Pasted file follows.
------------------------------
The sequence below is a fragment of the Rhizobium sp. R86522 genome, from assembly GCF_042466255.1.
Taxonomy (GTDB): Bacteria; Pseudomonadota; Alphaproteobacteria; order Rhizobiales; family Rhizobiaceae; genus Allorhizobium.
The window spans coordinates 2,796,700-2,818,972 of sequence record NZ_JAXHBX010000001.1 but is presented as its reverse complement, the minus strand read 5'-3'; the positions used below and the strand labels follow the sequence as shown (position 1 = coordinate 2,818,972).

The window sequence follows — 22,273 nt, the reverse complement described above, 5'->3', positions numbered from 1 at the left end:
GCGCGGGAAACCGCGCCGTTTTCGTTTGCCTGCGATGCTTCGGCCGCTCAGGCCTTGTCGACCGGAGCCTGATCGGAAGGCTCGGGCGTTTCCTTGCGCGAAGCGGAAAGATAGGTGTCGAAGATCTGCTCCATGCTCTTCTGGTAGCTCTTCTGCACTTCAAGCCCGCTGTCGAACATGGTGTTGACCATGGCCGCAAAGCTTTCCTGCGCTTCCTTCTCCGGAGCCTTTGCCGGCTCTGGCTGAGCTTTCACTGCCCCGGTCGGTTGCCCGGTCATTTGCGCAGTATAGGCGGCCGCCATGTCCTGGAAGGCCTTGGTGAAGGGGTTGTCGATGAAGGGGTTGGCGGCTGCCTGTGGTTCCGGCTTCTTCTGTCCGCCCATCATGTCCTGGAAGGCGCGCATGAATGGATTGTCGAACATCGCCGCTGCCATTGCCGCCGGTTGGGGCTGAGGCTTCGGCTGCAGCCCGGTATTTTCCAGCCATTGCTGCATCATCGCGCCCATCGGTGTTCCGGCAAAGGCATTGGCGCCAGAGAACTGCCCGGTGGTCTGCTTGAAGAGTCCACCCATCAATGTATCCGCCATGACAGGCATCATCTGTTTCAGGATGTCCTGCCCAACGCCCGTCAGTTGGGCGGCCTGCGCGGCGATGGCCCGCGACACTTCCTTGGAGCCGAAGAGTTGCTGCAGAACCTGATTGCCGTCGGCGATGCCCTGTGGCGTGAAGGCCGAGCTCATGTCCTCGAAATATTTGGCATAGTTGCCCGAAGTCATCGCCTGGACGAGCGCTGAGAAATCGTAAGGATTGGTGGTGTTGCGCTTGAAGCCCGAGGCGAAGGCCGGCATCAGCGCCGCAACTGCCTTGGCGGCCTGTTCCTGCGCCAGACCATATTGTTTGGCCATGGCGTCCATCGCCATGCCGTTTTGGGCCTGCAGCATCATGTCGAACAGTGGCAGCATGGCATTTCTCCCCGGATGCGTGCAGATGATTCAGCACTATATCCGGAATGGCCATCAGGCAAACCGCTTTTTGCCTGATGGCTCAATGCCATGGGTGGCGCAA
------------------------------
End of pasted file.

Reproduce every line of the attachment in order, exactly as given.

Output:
The sequence below is a fragment of the Rhizobium sp. R86522 genome, from assembly GCF_042466255.1.
Taxonomy (GTDB): Bacteria; Pseudomonadota; Alphaproteobacteria; order Rhizobiales; family Rhizobiaceae; genus Allorhizobium.
The window spans coordinates 2,796,700-2,818,972 of sequence record NZ_JAXHBX010000001.1 but is presented as its reverse complement, the minus strand read 5'-3'; the positions used below and the strand labels follow the sequence as shown (position 1 = coordinate 2,818,972).

The window sequence follows — 22,273 nt, the reverse complement described above, 5'->3', positions numbered from 1 at the left end:
GCGCGGGAAACCGCGCCGTTTTCGTTTGCCTGCGATGCTTCGGCCGCTCAGGCCTTGTCGACCGGAGCCTGATCGGAAGGCTCGGGCGTTTCCTTGCGCGAAGCGGAAAGATAGGTGTCGAAGATCTGCTCCATGCTCTTCTGGTAGCTCTTCTGCACTTCAAGCCCGCTGTCGAACATGGTGTTGACCATGGCCGCAAAGCTTTCCTGCGCTTCCTTCTCCGGAGCCTTTGCCGGCTCTGGCTGAGCTTTCACTGCCCCGGTCGGTTGCCCGGTCATTTGCGCAGTATAGGCGGCCGCCATGTCCTGGAAGGCCTTGGTGAAGGGGTTGTCGATGAAGGGGTTGGCGGCTGCCTGTGGTTCCGGCTTCTTCTGTCCGCCCATCATGTCCTGGAAGGCGCGCATGAATGGATTGTCGAACATCGCCGCTGCCATTGCCGCCGGTTGGGGCTGAGGCTTCGGCTGCAGCCCGGTATTTTCCAGCCATTGCTGCATCATCGCGCCCATCGGTGTTCCGGCAAAGGCATTGGCGCCAGAGAACTGCCCGGTGGTCTGCTTGAAGAGTCCACCCATCAATGTATCCGCCATGACAGGCATCATCTGTTTCAGGATGTCCTGCCCAACGCCCGTCAGTTGGGCGGCCTGCGCGGCGATGGCCCGCGACACTTCCTTGGAGCCGAAGAGTTGCTGCAGAACCTGATTGCCGTCGGCGATGCCCTGTGGCGTGAAGGCCGAGCTCATGTCCTCGAAATATTTGGCATAGTTGCCCGAAGTCATCGCCTGGACGAGCGCTGAGAAATCGTAAGGATTGGTGGTGTTGCGCTTGAAGCCCGAGGCGAAGGCCGGCATCAGCGCCGCAACTGCCTTGGCGGCCTGTTCCTGCGCCAGACCATATTGTTTGGCCATGGCGTCCATCGCCATGCCGTTTTGGGCCTGCAGCATCATGTCGAACAGTGGCAGCATGGCATTTCTCCCCGGATGCGTGCAGATGATTCAGCACTATATCCGGAATGGCCATCAGGCAAACCGCTTTTTGCCTGATGGCTCAATGCCATGGGTGGCGCAA